“If popular psychological wisdom has it that you have to love yourself before you can love another, my story suggests that you have to love life before you can care about anything. The wager is that, to some small but irreducible extent, one must be enamored with existence and occasionally even enchanted in the face of it in order to be capable of donating some of one’s scarce mortal resources to the service of others”

Jane Bennett

These are not moments we can exploit for personal gain, we cannot squeeze every last drop of life out of them to secure our ‘return on investment’. All we can do is to keep our eyes open and our senses awake, we can wander the earth, and we can try to notice and appreciate what we encounter on our journeys. We can practice our capacity for wonder, maybe we can improve it, become better at it, but it can never be guaranteed.

For so many of us, inspiring wonder and cultivating enchantment may be the most consequential contribution we can hope to make with our limited time, whether ‘we’ are artists, designers, play practitioners, researchers, teachers or something else entirely. Maybe conveying a sense of wonder and the ‘arts of noticing’ (Tsing, 2015) should also be considered one of the finest, kindest and most worthwhile aims of education? What if education could be released from the stranglehold of learning goals, accountability and neoliberal governance, to instead be first and foremost an arena for cultivating wonder and enchantment?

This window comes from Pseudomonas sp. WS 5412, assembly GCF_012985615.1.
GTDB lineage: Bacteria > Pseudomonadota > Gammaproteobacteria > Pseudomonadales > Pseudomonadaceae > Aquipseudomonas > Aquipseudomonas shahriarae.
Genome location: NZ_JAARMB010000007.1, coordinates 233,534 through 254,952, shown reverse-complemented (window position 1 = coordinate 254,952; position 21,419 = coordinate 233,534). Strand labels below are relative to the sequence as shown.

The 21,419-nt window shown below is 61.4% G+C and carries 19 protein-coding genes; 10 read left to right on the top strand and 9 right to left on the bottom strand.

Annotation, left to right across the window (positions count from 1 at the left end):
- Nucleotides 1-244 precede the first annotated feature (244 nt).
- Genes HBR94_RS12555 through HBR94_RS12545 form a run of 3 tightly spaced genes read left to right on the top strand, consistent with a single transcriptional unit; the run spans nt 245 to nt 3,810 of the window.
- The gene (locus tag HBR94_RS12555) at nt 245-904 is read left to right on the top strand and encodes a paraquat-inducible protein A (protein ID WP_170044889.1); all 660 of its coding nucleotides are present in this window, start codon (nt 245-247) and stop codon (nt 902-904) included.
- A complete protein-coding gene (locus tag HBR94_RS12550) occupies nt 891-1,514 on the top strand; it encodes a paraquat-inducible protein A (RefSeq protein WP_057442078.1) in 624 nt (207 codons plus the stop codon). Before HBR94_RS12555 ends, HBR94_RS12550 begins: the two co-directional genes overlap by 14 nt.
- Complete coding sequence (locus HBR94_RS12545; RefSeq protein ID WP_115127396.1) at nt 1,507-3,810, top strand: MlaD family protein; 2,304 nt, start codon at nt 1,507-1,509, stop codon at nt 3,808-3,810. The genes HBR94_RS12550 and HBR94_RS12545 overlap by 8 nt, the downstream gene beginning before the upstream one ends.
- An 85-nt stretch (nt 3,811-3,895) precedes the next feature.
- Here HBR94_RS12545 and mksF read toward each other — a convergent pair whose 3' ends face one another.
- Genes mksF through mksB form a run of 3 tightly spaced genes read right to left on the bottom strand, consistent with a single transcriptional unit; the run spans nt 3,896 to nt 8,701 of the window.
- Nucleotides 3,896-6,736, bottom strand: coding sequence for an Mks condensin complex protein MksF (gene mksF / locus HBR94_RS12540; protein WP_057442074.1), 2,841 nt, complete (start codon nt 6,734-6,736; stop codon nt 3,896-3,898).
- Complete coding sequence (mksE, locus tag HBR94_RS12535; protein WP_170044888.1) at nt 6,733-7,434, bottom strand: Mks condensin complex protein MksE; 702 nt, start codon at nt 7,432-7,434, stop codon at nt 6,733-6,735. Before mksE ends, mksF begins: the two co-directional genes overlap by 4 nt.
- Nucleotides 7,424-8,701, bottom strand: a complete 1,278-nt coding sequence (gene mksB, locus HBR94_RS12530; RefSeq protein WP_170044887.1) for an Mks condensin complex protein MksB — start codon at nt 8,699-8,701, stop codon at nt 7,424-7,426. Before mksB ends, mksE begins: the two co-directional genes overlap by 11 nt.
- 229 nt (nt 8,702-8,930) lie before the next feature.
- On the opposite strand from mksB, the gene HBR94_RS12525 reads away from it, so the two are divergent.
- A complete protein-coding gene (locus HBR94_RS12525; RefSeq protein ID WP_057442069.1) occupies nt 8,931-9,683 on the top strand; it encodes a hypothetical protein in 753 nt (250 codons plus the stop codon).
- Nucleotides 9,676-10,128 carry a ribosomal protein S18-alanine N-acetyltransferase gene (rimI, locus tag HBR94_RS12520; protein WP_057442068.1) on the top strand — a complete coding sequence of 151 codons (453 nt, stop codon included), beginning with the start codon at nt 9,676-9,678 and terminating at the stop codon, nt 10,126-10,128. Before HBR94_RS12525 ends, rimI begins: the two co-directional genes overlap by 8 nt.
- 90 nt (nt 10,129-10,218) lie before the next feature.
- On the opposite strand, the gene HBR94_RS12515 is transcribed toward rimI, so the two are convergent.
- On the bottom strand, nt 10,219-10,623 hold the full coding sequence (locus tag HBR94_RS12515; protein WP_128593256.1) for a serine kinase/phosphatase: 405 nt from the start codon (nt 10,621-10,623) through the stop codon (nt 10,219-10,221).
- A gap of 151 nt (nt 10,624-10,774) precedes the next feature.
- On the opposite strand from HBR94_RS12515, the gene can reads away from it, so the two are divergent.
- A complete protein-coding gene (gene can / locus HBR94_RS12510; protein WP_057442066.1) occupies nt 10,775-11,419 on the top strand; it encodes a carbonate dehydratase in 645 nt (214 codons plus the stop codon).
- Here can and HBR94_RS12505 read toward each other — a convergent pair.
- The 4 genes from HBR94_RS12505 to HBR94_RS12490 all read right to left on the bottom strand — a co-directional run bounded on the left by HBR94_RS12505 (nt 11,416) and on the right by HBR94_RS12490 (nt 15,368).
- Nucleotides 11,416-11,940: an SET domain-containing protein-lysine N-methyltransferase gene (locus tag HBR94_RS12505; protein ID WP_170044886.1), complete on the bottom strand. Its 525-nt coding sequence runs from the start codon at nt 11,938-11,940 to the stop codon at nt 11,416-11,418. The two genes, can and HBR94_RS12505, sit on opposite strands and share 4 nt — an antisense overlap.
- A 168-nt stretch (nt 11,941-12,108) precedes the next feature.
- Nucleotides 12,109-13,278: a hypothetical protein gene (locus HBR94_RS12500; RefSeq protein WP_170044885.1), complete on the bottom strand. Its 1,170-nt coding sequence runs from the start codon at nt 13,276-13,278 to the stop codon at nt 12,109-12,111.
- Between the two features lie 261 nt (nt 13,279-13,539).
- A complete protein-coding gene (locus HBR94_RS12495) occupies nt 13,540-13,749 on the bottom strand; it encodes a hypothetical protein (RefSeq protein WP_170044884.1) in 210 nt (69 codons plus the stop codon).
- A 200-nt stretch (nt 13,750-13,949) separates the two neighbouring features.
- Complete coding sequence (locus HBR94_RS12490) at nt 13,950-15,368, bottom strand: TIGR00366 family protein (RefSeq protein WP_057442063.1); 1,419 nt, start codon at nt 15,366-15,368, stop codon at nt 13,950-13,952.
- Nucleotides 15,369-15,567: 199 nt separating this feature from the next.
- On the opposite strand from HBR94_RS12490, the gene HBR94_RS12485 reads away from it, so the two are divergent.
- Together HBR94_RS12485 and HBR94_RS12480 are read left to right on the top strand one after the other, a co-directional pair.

Hannah Arendt was talking specifically about education when she argued that :

Education is the point at which we decide whether we love the world enough to assume responsibility for it and by the same token save it from that ruin which, except for renewal, except for the coming of the new and young, would be inevitable.

Hannah Arendt

With Bennett and Arendt, I believe that wonder and enchantment is a way to love – and fall back in love – with the world, and with our very existence.

I have a feeling this is also why I love play so much: it is a mode of existence that is particularly conducive for creating and appreciating wonder. When we are playing, we are both more open to the notion of magic and enchantment, allowing ourself to be seduced and carried away by the experience. 

One of my (many) favorite artists, Nick Cave, has some good advice, shared on his ‘Red Hand Files’ in a response to a 13-year old fan:

“Fill yourself with the beautiful stuff of the world. Have fun. Get amazed. Get astonished. Get awed on a regular basis, so that getting awed is habitual and becomes a state of being () Absorb into yourself the world’s full richness and goodness and fun and genius, so that when someone tells you it’s not worth fighting for, you will stick up for it, protect it, run to its defence, because it is your world theyre talking about, then watch that world continue to pour itself into you in gratitude.”

Nick Cave


One response to “Small Wonders”

  1. […] (and of course I do that from time to time, however much I try to avoid it) I disappoint myself. As I wrote recently, ‘the less I can think about myself, my own needs and entirely unimportant achievements, or […]